AK-47... when you absolutely have got to kill every motherfucker in the room. Accept no substitutes.
Author Elmore Leonard is certainly getting around these days, with more of his books making it to the screen these days than Stephen King or John Grisham. The novelist that got his start in writing back in 1935 when he was in the fifth grade and made his big breakthrough forty years later with the best-selling novel "Glitz", has recently had a number of his novels adapted for film, including "Get Shorty" by Barry Sonnenfeld, and "Touch" by Paul Schrader, with more on the way. "Jackie Brown" is the latest Leonard adaptation, based on 1995's best-selling "Rum Punch", a novel with quirky characters, double-crosses, and off-kilter humor-- perfectly matched for the cinematic stylings of Hollywood badboy director Quentin Tarantino.
JB is your basic caper movie with cops and criminals playing each other over a bag of money. The title character, Jackie Brown (Pam Grier) is a forty-four year old airline stewardess with a crappy job on a third-rate Mexican airline. To make ends meet, she acts as a courier for the silver-tongued yet callous Ordell Robbie (Samuel L. Jackson), bringing in the proceeds of his illegal arms sales from Mexico. However, on one such money-run, she is picked up at LAX airport by cop Mark Dargus (Michael Bowen) and ATF agent Ray Nicolette (Michael Keaton).
Looking at the prospect of having to do time with being unable to hold onto her low-paying job upon parole, she cuts a deal to help the two law enforcement officers nail Ordell. Ordell, who will do anything to protect the $500,000 that he has sitting in a Mexican bank account, pays for Jackie's bail, with the full intention of having her killed before she can finger him. However, before the sly arms dealer can cap her, Jackie turns the tables and 'convinces' Ordell to go along with a complicated scheme that will allow him to bring his half-million into the country while allowing Jackie to fulfill her obligations to the Feds.
Along for the ride are Max Cherry (Robert Forster), a haggard bail bondsman secured by Ordell who is smitten by the sassy stewardess and has a sincere interest in her well-being; the low-key Louis Gara (Robert De Niro), a recently-paroled bank robber who is a long-time and loyal associate of Ordell; and Melanie (Bridget Fonda), a stoned surfer girl who lives with Ordell but is scheming to rip him off big-time. By the end of the two-and-a-half hour foray into the criminal underworld, a lot of money is going to change hands, loyalties will be put to the test by temptation, and a whole lot of people are going to wind up dead.
JB has all the trademarks of Quentin Tarantino's edgy style, though there is a distinct sense of maturity in this third directorial outing. The well-defined characters, unusual narrative techniques, and interesting-yet-meaningless dialogue will silence those pundits that have termed Tarantino as a talentless hack during his three-year absence from the director's chair. However, whereas the "Reservoir Dogs" and "Pulp Fiction" were rife with pop culture references and memorable exchanges, they are fewer and far-between in this latest outing, magnifying Tarantino's trademark laggard pacing. The 'violence-is-funny' shtick has also been toned down, with most of the killing done off-screen. JB also discards the non-linear narrative of Tarantino's previous films for a more conventional one. However, he does play with story structure with a money exchange sequence at a shopping mall that is shown three times, from three different perspectives, each one revealing a small piece of the complicated caper-- the highlight of the entire film. Finally, the use of a retro-soundtrack is also prominent here, though this time it serves more as auricular wallpaper than as a means of underscoring the on-screen action.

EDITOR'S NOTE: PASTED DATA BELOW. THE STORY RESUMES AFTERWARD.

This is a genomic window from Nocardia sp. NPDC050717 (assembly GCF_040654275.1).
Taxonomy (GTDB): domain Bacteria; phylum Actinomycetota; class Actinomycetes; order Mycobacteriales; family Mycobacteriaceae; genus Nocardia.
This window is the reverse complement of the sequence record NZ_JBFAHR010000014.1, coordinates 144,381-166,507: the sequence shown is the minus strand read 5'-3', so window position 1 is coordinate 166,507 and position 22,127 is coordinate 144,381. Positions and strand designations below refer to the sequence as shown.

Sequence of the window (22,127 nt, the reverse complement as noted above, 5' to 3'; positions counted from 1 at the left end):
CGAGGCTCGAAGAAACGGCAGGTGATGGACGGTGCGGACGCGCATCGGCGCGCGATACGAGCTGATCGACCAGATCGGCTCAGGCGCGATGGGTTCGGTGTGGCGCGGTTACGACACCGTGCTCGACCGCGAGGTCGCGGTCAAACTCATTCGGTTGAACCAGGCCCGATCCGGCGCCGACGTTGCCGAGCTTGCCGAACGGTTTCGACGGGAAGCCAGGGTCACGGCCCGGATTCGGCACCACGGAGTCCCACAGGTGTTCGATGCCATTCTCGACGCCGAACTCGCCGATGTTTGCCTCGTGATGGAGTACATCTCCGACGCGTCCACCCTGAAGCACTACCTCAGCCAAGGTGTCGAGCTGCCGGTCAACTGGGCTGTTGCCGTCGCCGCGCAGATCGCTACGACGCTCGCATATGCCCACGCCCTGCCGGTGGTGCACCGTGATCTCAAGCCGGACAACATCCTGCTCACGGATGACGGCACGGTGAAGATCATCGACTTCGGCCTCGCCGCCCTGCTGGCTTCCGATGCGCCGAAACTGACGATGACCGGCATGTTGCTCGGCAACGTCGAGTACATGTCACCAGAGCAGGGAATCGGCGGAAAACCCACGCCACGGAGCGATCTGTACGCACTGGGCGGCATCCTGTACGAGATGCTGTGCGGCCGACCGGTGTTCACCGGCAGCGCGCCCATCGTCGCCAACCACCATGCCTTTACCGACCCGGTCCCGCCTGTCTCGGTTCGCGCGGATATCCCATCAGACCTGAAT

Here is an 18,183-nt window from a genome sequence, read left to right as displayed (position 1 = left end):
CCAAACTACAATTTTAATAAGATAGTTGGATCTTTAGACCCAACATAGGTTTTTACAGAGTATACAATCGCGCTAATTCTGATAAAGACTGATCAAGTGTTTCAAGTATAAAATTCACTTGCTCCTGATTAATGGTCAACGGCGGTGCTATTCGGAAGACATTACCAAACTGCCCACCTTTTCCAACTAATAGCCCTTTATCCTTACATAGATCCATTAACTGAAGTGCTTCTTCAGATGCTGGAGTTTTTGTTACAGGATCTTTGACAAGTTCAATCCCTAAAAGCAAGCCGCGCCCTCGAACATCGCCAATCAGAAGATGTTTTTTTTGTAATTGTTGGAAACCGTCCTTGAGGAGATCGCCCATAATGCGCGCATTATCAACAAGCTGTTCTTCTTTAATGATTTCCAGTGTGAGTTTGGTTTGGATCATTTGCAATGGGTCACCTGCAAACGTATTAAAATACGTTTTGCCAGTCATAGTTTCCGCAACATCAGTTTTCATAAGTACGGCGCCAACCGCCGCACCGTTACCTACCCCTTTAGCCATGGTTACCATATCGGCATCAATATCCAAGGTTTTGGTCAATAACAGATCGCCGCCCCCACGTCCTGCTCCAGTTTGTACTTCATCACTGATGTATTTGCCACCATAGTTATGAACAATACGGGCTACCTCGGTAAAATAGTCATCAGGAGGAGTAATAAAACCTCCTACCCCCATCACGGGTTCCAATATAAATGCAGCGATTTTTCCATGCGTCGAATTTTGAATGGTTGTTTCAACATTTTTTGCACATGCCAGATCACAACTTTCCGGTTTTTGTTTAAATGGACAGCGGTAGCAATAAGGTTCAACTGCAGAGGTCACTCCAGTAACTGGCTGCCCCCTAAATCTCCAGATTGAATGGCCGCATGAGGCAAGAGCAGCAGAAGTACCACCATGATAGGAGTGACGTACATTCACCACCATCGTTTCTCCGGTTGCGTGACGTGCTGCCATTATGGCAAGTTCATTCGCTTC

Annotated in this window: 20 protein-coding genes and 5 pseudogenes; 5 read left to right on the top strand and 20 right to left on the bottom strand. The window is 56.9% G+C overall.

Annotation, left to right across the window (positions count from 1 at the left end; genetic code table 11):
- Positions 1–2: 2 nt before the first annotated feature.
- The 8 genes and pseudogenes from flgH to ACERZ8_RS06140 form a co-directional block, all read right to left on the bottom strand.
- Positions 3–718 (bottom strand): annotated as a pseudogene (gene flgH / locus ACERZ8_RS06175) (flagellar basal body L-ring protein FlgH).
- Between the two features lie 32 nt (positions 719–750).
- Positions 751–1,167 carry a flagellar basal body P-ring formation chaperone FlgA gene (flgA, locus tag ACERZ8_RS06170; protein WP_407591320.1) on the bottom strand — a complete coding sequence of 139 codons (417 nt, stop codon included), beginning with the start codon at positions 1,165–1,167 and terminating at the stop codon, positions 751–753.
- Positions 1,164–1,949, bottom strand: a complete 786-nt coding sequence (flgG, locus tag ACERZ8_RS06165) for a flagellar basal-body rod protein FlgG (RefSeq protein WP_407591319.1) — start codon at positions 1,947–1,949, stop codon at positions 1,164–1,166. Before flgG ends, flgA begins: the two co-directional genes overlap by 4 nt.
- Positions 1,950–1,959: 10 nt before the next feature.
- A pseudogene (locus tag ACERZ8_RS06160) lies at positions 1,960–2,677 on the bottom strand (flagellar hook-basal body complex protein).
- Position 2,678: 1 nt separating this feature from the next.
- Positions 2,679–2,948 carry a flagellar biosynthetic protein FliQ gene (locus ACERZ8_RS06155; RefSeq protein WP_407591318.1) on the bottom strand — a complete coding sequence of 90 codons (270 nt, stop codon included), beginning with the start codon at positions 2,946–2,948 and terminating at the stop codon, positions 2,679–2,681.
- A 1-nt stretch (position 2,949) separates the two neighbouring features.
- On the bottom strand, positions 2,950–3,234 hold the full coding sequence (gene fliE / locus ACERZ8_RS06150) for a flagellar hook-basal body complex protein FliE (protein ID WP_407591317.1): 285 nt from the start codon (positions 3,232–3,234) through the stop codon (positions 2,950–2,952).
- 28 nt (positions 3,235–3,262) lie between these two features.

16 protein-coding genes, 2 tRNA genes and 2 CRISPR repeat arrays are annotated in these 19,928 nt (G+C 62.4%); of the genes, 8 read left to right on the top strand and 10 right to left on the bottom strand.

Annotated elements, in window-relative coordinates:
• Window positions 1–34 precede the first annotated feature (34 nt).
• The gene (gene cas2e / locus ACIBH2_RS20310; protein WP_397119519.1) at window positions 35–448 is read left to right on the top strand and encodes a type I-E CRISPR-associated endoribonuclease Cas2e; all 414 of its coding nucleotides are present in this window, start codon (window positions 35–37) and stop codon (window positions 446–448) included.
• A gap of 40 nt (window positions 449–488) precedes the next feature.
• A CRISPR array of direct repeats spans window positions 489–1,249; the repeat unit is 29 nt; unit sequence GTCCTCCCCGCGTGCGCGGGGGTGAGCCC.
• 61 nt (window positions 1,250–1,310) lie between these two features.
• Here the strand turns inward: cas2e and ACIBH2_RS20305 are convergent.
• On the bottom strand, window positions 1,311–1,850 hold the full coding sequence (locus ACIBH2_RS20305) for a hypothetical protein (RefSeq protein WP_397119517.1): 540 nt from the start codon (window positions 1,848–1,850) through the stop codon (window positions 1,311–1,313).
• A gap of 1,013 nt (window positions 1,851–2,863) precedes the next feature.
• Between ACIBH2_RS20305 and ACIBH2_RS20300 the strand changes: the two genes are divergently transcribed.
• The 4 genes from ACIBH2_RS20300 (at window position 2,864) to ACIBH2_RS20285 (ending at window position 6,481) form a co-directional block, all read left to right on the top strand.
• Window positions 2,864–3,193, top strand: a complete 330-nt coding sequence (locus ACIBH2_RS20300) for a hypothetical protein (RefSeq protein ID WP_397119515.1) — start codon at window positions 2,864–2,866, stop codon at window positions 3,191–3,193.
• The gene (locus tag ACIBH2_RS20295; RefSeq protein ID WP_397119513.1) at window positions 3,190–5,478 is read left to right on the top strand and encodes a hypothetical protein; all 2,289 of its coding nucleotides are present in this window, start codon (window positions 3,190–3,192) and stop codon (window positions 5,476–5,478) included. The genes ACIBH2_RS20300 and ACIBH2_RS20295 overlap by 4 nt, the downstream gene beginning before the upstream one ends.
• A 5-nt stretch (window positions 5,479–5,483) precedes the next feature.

One aspect of Tarantino's films has been to cast has-been actors into prominent roles. He cast Lawrence Tierney and Eddie Bunker in "Reservoir Dogs" and John Travolta in "Pulp Fiction". This time around, Tarantino pays homage to the Blaxploitation era of Seventies cinema with the casting of "Foxy Brown" Pam Grier and Robert Forster, who were last seen together in 1996's Blaxploitation revival effort of "Original Gangstas". These two actors manage to steal some of the limelight from Jackson's wickedly malevolent Ordell with subdued performances that add some emotional backbone to an otherwise agitated travelogue, in the form of an unlikely romance between two world-weary people seeking an opportunity to start again. The rest of the cast varies from mildly interesting to unmemorable, with no real standout performances, save for De Niro's transformation from quiet boob to heartless killer.
Those who expect "Jackie Brown" to be another "Pulp Fiction" will be disappointed. Though there are the occasional moments of brilliance and levity, and the plot convolutions will keep you guessing, the interesting-but-meaningless banter is not as interesting and even more meaningless this time around, as Tarantino attempts to indulge his auteurism at the expense of pacing. The resolution of the film's only emotional undercurrent, the relationship between Max and Jackie, is a let-down, and it must compete throughout the film with the more outrageous yet less interesting on-screen antics of the other characters. "Jackie Brown" has more of a story but lacks the pure entertainment value compared to "Pulp Fiction", and while it doesn't have the emotional impact of his best work "Reservoir Dogs", the toned-down violence may make it more palatable to attract a larger following. It's not Tarantino's best work, but it does show that he's not just some flash in the pan.